What does she do? She keeps going to the judge saying, “Give me justice against my adversary.” She is being wronged and wants the judge to do his job and protect her.

Let’s pause for a moment here. There are many encouraging application points for this parable but let’s not move too quickly past the immediate situation. Jesus is speaking into a situation where his disciples are being wronged. So don’t think first about praying for a new car. Think first about your car being confiscated because you are a Christian. How should you respond? How should you pray? Think about your business being shut down because you are a Christian. How should you respond? How should you pray? Think about your house being confiscated because you are a Christian. How should you respond? How should you pray? Jesus wants us to pray and not lose heart when justice is thwarted. Now let’s get back to the parable.

How does the judge initially respond to her repeatedly coming and asking for justice? Verse 4, for a while he refused her. Not going to do it. Not going to listen. I don’t care. But then he thinks to himself. It’s like the prodigal son coming to his senses in the pig pin. This is not comfortable for me. I should do something about it. This judge is like the prodigal son. He is also like the unrighteous steward in chapter 16 who comes up with a plan to make his friends receive him into their houses after he’s been fired. Jesus tells parables about people thinking. You and I should try to do a little more thinking about our current situation.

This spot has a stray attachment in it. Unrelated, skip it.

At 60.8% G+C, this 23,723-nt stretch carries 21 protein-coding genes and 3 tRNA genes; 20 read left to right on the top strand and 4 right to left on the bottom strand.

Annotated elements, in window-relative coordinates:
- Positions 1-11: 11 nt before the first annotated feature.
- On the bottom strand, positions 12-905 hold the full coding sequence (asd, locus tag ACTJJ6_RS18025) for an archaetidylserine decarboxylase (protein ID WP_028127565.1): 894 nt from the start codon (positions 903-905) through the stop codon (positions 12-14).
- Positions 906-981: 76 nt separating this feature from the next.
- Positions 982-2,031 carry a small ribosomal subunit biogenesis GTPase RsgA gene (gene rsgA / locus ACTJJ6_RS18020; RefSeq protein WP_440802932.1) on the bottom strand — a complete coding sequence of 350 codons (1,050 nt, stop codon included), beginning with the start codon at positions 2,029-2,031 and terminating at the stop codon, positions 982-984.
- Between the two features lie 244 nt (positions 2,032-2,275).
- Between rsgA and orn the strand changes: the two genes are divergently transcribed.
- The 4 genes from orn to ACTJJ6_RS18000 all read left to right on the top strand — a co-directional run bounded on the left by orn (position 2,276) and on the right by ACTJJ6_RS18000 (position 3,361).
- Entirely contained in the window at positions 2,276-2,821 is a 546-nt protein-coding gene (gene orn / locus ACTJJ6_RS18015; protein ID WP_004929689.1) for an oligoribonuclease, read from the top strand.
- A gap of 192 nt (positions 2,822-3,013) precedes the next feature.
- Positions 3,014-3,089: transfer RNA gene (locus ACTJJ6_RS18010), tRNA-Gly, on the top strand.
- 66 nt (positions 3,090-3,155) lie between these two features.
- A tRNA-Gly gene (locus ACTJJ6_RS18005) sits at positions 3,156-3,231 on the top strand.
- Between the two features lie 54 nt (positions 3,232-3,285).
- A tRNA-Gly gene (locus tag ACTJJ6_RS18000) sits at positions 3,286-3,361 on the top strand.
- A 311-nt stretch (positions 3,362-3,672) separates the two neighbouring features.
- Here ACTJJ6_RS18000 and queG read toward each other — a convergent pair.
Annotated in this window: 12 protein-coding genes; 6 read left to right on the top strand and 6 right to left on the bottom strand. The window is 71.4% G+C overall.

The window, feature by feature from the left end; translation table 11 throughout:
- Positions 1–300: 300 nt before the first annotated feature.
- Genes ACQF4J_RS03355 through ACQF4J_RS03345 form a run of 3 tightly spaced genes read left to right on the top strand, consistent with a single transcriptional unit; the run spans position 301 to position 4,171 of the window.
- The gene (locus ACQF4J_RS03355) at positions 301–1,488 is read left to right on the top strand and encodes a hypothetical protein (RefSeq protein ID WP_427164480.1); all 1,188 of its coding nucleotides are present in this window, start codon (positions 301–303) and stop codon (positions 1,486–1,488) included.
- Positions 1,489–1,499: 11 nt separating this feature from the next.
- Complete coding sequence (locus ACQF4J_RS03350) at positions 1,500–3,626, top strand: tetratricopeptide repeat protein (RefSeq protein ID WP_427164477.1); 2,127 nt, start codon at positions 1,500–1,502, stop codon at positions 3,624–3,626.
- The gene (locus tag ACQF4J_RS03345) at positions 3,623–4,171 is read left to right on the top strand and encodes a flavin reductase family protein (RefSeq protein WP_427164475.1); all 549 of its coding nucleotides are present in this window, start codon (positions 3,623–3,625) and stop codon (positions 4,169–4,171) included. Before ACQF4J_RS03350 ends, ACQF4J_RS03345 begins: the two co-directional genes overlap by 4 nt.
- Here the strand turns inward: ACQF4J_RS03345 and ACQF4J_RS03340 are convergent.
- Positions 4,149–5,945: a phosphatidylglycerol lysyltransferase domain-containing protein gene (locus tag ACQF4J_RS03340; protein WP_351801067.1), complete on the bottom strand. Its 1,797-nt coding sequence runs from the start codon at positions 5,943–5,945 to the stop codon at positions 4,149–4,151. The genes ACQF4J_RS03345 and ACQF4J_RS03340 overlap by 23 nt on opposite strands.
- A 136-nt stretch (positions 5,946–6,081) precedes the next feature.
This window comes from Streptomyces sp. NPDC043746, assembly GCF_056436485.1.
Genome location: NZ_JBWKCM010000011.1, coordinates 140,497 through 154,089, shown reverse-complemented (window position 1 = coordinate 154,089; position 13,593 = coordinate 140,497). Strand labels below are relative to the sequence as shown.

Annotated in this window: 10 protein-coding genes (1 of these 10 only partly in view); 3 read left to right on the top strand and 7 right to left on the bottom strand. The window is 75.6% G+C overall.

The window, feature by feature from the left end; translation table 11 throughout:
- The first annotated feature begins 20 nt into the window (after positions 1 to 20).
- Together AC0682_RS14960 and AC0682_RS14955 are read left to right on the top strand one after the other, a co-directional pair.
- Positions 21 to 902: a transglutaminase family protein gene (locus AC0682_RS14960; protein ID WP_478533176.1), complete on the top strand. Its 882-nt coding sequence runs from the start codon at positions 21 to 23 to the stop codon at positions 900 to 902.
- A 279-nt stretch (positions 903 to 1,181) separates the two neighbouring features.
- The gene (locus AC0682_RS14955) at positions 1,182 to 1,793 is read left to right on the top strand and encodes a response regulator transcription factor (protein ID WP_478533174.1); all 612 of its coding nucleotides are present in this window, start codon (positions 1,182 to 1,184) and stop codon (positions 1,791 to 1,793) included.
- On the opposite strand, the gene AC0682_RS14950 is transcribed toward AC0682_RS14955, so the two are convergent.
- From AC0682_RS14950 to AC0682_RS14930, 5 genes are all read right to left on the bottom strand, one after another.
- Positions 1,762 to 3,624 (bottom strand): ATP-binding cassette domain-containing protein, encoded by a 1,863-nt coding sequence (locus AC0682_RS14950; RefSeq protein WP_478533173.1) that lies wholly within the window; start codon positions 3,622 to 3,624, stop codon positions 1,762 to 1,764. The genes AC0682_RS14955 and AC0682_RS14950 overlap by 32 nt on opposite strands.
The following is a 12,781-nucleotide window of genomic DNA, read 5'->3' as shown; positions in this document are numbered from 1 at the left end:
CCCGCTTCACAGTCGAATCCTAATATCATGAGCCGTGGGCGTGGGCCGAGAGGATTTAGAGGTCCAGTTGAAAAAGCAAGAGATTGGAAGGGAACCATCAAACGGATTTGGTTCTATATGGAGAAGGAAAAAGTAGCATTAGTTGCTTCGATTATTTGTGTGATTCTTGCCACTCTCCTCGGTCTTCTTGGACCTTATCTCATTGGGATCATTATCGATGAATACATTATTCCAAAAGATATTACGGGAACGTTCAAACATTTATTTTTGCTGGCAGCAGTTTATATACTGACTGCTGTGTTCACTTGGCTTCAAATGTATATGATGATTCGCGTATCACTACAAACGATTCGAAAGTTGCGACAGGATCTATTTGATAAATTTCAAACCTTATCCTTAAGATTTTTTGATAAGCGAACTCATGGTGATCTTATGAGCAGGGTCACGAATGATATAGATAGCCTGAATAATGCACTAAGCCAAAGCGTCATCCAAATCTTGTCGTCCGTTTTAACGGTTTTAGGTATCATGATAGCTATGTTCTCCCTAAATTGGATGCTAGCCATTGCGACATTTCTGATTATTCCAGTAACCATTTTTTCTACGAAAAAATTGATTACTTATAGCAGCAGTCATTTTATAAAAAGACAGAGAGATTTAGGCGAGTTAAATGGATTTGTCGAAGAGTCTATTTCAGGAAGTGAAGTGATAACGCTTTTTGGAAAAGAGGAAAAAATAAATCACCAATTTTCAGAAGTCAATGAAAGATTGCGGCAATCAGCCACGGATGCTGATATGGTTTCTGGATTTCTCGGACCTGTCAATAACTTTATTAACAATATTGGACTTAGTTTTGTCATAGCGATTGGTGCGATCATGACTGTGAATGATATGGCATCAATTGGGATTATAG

So the unrighteous judge says to himself, verse 4, “Though I neither fear God nor respect man, yet because this widow keeps bothering me, I will give her justice, so that she will not beat me down by her continual coming.”

He’s clear the reason he is giving her justice is so that she will leave him alone. He doesn’t care about what is right and he doesn’t care about her. He only wants to get her off his back. So because she was annoying she finally received what she wanted. The unrighteous judge gave her justice. He delivered. Now let’s think about God.

II. God will deliver

Look at verse 6, “And the Lord said, ‘Hear what the unrighteous judge says. And will not God give justice to his elect, who cry to him day and night? Will he delay long over them? I tell you, he will give justice to them speedily.” Here is our first encouragement to pray.

  • Pray because God is just and loving